During the first semester of my senior year, in November 2015, I awoke four times from an hour snooze to pee. It hit me like a tonne of bricks: I might be pregnant. When I looked up pregnancy symptoms online, I discovered that I had every single one. My heart sunk, and I was stunned. I took a screenshot of the list and emailed it to my mother, informing her that I might be pregnant. It didn’t come as a complete surprise to her because she had known I had been sick for weeks. During those weeks, most of my friends and family were making jokes about the possibility that I was pregnant, but I denied it. I even went to the doctor, who advised a pregnancy test, which I declined because it seemed impossible.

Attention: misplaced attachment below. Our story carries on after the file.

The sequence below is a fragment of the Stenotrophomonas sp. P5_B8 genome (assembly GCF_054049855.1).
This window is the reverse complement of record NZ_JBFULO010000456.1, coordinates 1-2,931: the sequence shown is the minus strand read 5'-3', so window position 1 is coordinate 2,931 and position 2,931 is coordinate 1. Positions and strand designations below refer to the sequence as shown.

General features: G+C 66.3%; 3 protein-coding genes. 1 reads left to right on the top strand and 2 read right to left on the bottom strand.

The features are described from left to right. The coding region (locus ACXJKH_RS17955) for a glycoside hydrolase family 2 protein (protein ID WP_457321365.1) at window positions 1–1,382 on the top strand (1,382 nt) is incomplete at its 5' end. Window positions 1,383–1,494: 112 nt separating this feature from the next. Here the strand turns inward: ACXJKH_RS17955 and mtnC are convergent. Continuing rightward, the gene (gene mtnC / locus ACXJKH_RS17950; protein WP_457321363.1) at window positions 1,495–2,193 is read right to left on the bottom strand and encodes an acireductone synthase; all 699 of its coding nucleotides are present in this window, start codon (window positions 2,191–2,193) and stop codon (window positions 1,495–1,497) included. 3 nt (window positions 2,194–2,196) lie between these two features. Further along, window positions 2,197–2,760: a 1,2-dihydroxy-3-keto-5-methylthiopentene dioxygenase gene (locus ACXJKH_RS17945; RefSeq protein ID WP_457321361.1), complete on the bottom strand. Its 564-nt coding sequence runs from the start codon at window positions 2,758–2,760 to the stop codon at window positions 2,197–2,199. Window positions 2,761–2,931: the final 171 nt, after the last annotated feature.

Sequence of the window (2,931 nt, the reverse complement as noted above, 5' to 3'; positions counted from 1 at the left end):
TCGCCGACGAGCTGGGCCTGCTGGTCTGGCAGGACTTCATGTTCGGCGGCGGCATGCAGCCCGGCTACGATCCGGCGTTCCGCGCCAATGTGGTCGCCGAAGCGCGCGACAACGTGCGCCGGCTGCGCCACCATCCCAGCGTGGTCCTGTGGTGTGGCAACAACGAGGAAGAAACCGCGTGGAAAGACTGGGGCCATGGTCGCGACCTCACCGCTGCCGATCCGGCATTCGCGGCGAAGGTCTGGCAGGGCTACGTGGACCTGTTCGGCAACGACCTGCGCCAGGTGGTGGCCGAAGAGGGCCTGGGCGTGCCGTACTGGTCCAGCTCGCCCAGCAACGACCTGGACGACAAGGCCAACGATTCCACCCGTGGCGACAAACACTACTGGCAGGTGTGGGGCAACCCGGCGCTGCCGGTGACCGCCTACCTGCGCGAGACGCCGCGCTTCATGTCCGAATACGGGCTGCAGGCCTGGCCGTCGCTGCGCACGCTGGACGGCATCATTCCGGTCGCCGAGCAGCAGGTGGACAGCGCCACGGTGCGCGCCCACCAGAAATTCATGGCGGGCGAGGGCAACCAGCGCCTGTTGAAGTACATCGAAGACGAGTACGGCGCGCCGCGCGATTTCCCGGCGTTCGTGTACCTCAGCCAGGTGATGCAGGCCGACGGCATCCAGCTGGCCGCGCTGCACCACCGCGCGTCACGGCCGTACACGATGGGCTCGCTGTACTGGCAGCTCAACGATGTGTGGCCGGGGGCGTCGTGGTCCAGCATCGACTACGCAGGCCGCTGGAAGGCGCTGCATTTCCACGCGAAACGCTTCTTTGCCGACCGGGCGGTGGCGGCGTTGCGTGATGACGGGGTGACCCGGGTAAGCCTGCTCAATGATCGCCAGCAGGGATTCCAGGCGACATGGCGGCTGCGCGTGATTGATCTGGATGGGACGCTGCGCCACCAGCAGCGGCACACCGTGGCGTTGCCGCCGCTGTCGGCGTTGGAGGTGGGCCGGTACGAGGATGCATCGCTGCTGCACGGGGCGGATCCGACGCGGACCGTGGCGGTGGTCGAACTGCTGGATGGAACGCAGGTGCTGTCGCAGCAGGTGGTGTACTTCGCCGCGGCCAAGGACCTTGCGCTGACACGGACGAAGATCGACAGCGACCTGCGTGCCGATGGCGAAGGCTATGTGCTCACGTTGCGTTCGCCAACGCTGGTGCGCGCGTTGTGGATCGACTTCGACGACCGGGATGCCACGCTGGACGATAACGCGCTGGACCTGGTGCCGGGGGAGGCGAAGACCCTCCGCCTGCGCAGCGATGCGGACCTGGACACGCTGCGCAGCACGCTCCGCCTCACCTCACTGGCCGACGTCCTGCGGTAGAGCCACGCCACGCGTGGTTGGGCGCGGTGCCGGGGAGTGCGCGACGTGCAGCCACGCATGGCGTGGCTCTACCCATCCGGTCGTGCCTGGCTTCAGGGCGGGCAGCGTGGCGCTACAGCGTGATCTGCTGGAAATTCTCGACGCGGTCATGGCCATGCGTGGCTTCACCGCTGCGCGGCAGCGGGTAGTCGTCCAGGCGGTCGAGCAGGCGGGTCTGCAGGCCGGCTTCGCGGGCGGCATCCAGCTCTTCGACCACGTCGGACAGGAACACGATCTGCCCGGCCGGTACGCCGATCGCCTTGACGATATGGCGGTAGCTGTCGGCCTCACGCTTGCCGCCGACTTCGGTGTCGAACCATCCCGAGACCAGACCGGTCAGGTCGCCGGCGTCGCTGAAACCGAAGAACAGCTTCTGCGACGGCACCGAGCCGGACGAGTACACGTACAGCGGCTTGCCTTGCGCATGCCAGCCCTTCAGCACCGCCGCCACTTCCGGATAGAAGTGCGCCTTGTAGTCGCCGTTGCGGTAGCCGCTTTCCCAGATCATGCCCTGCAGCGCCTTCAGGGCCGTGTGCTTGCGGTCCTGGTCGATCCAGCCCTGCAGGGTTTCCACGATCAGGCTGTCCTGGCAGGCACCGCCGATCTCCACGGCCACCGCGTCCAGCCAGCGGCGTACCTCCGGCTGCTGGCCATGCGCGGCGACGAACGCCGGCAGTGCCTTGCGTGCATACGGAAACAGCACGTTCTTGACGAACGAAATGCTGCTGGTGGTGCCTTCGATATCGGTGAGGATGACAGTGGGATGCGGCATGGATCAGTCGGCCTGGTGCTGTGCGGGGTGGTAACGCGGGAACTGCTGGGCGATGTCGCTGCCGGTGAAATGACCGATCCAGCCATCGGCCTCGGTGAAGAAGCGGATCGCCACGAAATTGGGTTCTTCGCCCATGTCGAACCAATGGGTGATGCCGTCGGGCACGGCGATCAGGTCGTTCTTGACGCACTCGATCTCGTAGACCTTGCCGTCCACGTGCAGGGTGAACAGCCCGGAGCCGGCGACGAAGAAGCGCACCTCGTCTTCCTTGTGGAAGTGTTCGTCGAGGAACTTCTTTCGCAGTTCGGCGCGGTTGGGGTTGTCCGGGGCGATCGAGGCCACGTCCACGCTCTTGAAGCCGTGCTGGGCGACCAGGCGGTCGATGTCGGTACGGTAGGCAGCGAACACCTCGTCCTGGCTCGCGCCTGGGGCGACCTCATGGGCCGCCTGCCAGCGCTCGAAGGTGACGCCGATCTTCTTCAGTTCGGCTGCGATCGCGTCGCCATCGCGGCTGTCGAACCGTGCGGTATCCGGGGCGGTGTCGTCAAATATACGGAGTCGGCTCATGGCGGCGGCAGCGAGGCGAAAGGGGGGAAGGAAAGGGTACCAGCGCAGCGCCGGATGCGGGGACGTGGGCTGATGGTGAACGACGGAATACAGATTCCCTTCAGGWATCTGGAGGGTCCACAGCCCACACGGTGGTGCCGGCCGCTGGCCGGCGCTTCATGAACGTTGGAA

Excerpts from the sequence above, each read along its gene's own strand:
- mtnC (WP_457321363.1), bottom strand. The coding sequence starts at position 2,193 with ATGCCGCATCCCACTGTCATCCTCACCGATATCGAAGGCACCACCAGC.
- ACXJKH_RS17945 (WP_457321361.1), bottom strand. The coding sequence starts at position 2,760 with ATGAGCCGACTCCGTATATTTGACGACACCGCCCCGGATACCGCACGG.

I informed my best friend and roommate that I wanted her to drive me to the store to obtain a test that night in November. She was taken aback, but she agreed to assist. I went to bible study and pretended to be expected while freaking out on the inside. I began writing in my journal, asking God if He would provide me peace if I were indeed pregnant. Someone at the bible study read Philippians 4:6-7 a few minutes later. ‘Do not be concerned about anything; instead, make your requests known to God through prayer and petition with thanksgiving.’ In Christ Jesus, the peace of God, which transcends all understanding, will guard your hearts and minds.’ ‘I feel God is saying this is for someone in here,’ the guy continued. It was for me, so I knew I was pregnant right there, and the test the following day confirmed it.